I played the other day with one of my young members who is about a 12 handicap but swears he is a 2, it’s just that the handicapping system isn’t fair to good players. Say What?? I couldn’t wait to hear this one!!
He proceeded to tell me what a strong player he was due to his distance off the tee, distance with his fairway woods (metals), and distance with his irons. I guess all he was lacking was distance with his short game and putter. He did manage to show me some impressive distance around the greens a few times that day. Unfortunately, he wasn’t going for distance at the time, he just happened to hit the ball right in the middle and send it about 70 yards when he only wanted 7 yards.
Anyone that has been around our course for any length of time is well aware of his practice sessions. Here’s how they go – Get 4 buckets of balls (about 60 balls each), warm up with 6 wedge shots and then move straight to the driver for the remaining 234 balls.
I asked why he doesn’t spend more time on his short game and learned, “The short game is no fun to practice”. I asked him how much fun he had taking 3 or 4 to get down from around the green. Answer, “I was just a little off today”.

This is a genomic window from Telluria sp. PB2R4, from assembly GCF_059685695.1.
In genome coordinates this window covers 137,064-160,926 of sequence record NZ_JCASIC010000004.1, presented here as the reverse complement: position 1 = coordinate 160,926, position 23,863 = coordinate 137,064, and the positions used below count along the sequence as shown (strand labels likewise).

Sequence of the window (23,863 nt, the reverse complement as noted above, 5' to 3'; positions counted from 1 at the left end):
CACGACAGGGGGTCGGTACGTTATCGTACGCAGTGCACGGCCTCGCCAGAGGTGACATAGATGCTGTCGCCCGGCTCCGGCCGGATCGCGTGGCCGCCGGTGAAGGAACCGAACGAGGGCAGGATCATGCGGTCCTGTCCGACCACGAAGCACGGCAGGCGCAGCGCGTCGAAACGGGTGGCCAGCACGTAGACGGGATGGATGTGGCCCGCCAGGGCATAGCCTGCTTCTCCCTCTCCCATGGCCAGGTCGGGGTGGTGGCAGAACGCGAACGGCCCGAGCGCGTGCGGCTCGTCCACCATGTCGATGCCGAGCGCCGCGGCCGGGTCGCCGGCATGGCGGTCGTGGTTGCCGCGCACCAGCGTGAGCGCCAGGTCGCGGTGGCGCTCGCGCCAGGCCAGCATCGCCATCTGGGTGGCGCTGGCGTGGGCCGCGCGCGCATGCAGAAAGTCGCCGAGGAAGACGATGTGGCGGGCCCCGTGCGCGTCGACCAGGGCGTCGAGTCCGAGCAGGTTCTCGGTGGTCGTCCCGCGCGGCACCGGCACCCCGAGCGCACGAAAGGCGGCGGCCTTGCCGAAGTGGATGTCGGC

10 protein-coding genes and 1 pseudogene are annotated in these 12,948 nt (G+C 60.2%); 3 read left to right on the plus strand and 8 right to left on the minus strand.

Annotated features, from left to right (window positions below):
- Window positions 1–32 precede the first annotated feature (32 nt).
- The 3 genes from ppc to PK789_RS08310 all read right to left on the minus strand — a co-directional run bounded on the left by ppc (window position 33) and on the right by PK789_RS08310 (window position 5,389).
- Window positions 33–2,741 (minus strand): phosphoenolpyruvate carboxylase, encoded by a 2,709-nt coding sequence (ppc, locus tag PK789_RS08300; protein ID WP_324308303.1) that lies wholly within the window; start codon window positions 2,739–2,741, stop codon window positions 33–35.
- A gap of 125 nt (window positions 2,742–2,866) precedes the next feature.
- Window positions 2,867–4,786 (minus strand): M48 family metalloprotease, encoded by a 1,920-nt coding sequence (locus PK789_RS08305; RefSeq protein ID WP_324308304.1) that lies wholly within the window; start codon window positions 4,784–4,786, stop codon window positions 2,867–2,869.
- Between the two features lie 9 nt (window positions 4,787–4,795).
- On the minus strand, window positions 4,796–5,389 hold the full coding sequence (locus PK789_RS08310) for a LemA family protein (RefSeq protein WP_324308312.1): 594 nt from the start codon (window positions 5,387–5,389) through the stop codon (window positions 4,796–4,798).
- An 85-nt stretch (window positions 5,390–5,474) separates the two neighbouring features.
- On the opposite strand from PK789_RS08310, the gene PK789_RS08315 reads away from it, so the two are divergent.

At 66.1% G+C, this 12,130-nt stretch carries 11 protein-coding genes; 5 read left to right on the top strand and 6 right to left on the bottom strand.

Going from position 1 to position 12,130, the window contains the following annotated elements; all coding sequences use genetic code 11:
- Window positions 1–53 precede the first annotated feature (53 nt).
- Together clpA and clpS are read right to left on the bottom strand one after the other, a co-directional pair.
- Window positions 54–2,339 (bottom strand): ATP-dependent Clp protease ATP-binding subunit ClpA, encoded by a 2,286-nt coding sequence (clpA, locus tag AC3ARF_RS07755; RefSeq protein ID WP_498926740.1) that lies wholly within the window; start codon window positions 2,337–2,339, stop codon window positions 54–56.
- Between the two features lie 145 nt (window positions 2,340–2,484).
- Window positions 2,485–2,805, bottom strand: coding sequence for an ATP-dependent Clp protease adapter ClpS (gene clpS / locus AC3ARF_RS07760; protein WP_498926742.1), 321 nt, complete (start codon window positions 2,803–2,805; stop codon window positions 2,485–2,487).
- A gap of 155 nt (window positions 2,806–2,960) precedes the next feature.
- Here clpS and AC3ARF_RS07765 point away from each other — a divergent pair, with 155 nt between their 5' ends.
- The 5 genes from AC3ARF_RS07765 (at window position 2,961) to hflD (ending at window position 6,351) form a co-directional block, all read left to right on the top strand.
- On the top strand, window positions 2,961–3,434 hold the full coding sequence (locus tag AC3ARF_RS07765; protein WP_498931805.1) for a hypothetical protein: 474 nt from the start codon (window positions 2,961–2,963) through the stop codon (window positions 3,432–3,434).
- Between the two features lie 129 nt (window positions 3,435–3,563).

Well, not that I was counting but of the 11 greens he missed by 10 yards or less, it took him 3 strokes to get in the hole 2 times, 4 to get in 6 times, 5 once, and 6 twice. He didn’t get “up and down” once. Not once in 11 attempts.
The first Professional I ever worked for once told me about the birthday present his mother had given him when he was fairly new to the game, one hundred golf lessons (for $400). The thing that has made this story stick with me all these years, aside from thinking you could ever get a lesson for $4, was in those 100 lessons he never hit a ball more than 50 yards. His golf coach told him ‘you win tournaments on and around the green, not with the big clubs’.
And he was right. He was one of the top players in the state. We used to say you could put a ball anywhere in the clubhouse and as long as someone held the doors open he would find a way to get the ball in the hole on the 18th green in 2 shots.
Hitting a golf ball short but precisely may not be as exhilarating as having people rave over your soaring drives. But, if you adopt the right attitude and make your short game a priority you may find you receive far more recognition than the guys that put on the exhibitions on the range with their long drives.
For help making short game practice fun, see your PGA Professional.
Kim Anders is a PGA Professional residing in Mazatlan, Sinaloa Mexico. You can reach Kim via email at email@example.com.